Manual transmissions! Those blessed things that car enthusiasts swear by and everyone else pretends no longer exists. They’re usually shifted by using the gearstick, mounted in the centre console of the car. Swapping out the knob on the gearstick is a popular customization; you can have everything from 8-balls to skulls, to redback spiders mounted in epoxy, sitting proud atop your gearstick. It’s rare to see anything new under the sun, but [John Allwine] came up with something we’d never seen before.
[John]’s design leans heavily on the unique ability of additive manufacturing to produce complex hollow geometries that are incredibly difficult or impossible to produce with traditional subtractive methods. The part was designed in CAD software, and originally printed on a Makerbot in plastic. After this broke, it was decided to instead produce the part in stainless steel using Shapeway’s custom order process. You can even buy one yourself. This is a much smarter choice for a part such as a gearknob which undergoes heavy use in an automotive application. The part is printed with threads, but due to the imperfect printing process, these should be chased with a proper tap to ensure good fitment.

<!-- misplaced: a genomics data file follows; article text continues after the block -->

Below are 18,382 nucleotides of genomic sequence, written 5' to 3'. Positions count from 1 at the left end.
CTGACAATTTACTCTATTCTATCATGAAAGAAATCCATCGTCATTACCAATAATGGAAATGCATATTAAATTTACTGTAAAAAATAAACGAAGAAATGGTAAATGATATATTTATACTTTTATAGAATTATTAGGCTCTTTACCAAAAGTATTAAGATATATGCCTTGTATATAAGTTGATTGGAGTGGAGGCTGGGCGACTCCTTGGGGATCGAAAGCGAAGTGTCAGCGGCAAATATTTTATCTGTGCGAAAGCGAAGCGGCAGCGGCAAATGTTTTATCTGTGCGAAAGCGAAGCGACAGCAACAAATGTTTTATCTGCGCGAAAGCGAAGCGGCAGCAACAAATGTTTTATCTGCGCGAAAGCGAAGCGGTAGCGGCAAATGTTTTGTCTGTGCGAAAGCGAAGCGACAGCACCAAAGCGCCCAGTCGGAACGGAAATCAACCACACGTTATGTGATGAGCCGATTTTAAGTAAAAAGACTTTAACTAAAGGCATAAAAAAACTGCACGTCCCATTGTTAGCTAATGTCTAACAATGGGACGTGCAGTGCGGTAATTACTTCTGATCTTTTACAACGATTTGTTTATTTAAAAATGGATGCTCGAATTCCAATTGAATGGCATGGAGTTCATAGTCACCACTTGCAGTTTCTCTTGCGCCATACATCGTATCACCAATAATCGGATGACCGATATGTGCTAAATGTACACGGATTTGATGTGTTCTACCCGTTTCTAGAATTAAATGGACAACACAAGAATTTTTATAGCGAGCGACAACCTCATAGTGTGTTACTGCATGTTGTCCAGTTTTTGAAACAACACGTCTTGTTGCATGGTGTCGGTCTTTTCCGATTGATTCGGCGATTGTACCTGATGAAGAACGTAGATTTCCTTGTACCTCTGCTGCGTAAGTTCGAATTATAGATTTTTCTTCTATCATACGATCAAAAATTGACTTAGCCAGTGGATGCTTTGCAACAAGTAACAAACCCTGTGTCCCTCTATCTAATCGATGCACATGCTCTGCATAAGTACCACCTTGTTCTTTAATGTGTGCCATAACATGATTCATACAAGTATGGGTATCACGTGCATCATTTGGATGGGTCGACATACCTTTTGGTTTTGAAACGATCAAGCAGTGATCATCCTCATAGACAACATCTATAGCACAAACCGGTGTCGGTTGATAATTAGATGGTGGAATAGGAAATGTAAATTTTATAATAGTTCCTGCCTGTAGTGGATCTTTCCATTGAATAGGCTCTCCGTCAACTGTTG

The design was eyecatching enough to grab the attention of a professional engineer from a 3D printing company, who worked with [John] to make the part out of titanium. It’s a very tough and hardy material, though [John] notes it was an arduous task to go about tapping the threads because of this.
It’s a great example of what can now be achieved with 3D printing technology. No longer must we settle for plastic – through services like Shapeways, it’s now possible to 3D print attractive metal parts in complex designs! And, if you’ve got the right friends, you can even step it up to titanium, too.